Five years from now, the innovations of today's early adopters could become part of the everyday lives of hundreds of millions of people:
Jyri Engestrom is opening a social club (pdf) in the middle of downtown Helsinki that combines physical location, virtual community, and sms messaging.
In Stockholm, Styrbjorn Horn has created a mobile chat platform for teenagers who already use sms to "swarm" as social groups in the physical world.
Last Monday, Rickard Ericsson's "Lunarstorm," a virtual community that has captured the attention of more than 60% of Sweden's 15-25 year old population, added a mobile extension to its web-pages, bulletin boards, and chat rooms. Lunarstorm now provides its own SIM cards to enhance its mobile services in ways they couldn't with traditional operator agreements. LunarMobil works like an ordinary mobile operator with one important difference; the company provides you with a unique "remote control" for your Lunarstorm-presence and activities. Anything you could do on www.lunarstorm.se, you could do from your mobile phone using standard SMS-messages.
During the 1990s, people socialized by way of new forums made possible by the Internet and accessed through their desktop computers. Millions of people worldwide projected their interpersonal communications into a nonphysical cyberspace where disembodied personalities shared knowledge, waged flame wars, conducted business, created industries, gossiped, organized, plotted, collaborated, conspired, invented, and amused: virtual communities. If you know where to look, it is possible to detect the first signs of virtual communities moving off the desktop and out of cyberspace.
It is too early to paint a detailed portrait of the social technologies of 2010, but a look at the past and a peek at what today's earliest adopters are doing reveals a few hints about the general shape of the future mediasphere.
Social cyberspaces have been growing and mutating for a surprisingly long time. In the 1960s, even before the antecedent of the Internet was born, the experimental PLATO timesharing system included an early form of online message board. As soon as the ARPAnet, ancestor of the Internet, was invented in 1970, the programmers who built it started electronic distribution lists to argue about their favorite science fiction authors.
In the 1980s, people who didn't have access to the Internet invented PC-and-slow-modem-based BBSs - at one time, their were over 50,000 BBSs in North America alone. Usenet and Fidonet facilitated online discussions by hundreds of thousands of people long before the Internet became a household word.
Technology facilitates community growth
Social communication drove the growth of the Internet for two decades before the Web transformed the Internet into a mass medium in a matter of months.
Email, listservs (automated mailing lists), BBSs and Usenet newsgroups (online message boards that enable groups to communicate asynchronously via public writing over long intervals), chatrooms and IRC channels (realtime synchronous text communication among groups), instant messaging (one to one synchronous text communication), MUDs and MOOs (multi-user environments in which players socialize, build fantasy worlds, and engage in elaborate role-playing games) were used by hundreds of thousands of early enthusiasts for years before the Internet started growing to include millions of mainstream participants.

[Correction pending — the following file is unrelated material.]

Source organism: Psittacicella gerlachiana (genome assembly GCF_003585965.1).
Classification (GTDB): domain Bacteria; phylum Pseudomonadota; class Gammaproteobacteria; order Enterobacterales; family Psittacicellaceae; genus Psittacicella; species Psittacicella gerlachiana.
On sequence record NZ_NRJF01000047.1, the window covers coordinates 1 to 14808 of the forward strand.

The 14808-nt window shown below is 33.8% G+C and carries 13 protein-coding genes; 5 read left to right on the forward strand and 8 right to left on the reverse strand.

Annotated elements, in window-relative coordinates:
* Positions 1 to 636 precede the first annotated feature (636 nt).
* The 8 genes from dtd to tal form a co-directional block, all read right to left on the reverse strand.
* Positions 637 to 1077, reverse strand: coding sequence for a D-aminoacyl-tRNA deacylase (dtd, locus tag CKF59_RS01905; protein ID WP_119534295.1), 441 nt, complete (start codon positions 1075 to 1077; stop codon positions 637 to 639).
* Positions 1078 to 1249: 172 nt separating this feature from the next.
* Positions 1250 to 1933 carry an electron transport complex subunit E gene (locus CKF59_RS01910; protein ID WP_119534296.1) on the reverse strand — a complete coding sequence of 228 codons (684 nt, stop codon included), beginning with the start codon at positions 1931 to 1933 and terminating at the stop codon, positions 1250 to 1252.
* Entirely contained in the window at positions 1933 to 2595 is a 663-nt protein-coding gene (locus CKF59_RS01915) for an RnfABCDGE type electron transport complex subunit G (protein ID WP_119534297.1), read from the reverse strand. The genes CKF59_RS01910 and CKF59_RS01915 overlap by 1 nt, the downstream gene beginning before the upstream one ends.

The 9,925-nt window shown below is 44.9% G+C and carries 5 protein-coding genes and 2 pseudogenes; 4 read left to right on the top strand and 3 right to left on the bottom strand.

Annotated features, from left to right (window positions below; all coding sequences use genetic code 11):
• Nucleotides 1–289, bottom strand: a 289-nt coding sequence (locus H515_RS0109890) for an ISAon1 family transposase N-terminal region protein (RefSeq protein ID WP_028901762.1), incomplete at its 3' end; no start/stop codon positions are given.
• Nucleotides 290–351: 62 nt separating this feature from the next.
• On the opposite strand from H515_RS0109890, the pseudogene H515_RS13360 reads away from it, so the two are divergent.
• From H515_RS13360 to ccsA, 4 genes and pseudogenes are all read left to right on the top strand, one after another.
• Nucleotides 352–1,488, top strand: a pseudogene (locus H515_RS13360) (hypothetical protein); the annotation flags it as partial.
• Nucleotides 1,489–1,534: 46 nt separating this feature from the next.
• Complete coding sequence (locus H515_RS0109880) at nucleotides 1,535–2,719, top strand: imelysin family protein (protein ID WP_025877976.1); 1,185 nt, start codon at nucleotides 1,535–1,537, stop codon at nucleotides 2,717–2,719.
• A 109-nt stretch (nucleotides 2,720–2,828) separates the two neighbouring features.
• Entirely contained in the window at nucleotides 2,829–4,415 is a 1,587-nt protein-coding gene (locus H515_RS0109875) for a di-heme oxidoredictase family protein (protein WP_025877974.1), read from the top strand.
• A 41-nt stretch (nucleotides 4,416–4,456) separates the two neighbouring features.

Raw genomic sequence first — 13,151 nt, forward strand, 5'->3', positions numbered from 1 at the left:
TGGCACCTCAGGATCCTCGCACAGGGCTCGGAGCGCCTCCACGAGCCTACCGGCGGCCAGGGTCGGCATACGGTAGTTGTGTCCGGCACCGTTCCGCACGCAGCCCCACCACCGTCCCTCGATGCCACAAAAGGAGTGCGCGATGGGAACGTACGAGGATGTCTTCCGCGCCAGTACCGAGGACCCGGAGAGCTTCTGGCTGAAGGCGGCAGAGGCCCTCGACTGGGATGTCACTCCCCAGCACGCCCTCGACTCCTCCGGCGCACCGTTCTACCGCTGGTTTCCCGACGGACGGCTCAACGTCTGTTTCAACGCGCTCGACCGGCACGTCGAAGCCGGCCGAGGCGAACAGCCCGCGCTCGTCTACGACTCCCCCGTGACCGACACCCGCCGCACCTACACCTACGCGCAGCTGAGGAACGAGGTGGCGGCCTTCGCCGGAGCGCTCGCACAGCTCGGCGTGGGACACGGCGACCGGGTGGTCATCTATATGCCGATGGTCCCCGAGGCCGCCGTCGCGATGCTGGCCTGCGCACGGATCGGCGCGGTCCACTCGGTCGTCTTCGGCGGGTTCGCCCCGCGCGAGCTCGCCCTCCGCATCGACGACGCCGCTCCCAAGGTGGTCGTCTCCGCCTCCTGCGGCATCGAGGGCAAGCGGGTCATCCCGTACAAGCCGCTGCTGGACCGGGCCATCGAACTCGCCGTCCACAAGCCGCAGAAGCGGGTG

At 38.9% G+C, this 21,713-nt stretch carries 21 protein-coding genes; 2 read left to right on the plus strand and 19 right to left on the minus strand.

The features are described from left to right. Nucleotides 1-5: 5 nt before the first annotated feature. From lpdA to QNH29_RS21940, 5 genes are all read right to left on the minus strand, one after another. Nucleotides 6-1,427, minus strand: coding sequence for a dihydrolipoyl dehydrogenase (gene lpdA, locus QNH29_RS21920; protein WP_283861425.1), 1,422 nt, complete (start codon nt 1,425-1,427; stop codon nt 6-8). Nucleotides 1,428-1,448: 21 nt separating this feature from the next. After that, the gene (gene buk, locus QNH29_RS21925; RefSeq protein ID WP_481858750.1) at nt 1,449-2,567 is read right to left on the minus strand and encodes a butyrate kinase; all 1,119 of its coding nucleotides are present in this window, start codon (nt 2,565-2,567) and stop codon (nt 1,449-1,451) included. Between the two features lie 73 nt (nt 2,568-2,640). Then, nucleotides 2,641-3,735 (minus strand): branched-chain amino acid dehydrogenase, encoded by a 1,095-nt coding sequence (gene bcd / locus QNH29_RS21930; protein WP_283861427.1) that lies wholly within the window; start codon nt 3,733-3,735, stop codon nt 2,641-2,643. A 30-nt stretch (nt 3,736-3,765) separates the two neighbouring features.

The Web brought an easy to use visual interface to the Internet in the 1990, similar to the way graphic user interfaces made PCs useful to the non-geek masses in the 1980s. Mobile communication during the first decade of the 21st century will bring non-geek masses to virtual communities ý people who would never use a PC, but are sophisticated texters or mobile game-players.
When the Web brought Internet to the masses, online social communication platforms mutated into new forms. Now that the Net is mobilizing, expect virtual communities to evolve into new forms yet again.
Virtual communities and mobile communications each have their own uniquely powerful characteristics. When those characteristics combine, powerful hybrids are likely to emerge, just as the merger of the PC with the telephone network created a wholly new medium, the Internet.
Before speculating about the characteristics of mobile communities, it pays to start with the separate characteristics of virtual communities and mobile communications.
Virtual communities are:
Organized around affinities , shared interests, bringing together people who did not necessarily know each other before meeting online. Teenagers in Pasadena and Osaka communicate about their shared passion for a television show, or a shared worry about a disease.
Many to many media. Unlike few-to-many (broadcast) or one to one (telephone or SMS) media, virtual communities enable groups of people to communicate with many others. Every desktop, every wireless device, is becoming a printing press, broadcasting station, and place of assembly (as well as a computer and telephone).
Text-based, evolving into text plus graphics-based communications. For decades, online communities were built with nothing more than unformatted text. Web-based media bring inline graphics, animations, video, sounds, formatted text, links into the conversation.
Relatively uncoupled from face to face social life in geographic communities. People communicating worldwide about shared interests most often do not live close enough to meet regularly face to face.
Mobile communications are:
Organized around known social networks. People call and message people they already know. Most often, you communicate with people who are already in your address book.
Acessible anywhere, anytime, are always on. The Internet, and all it affords, is no longer tied to the desktop computer and wired network, but has diffused into a freefloating wireless datacloud.
Text-based evolving to text and sound and graphics-based communications. Customized ringtones and cute graphics for SMS messages are only the beginning. Cameras and telephones are merging.
Closely coupled to the behavior of people in physical space , and have strong effects on how small social groups coordinate activities in geographic communities.
Mobile virtual communities are: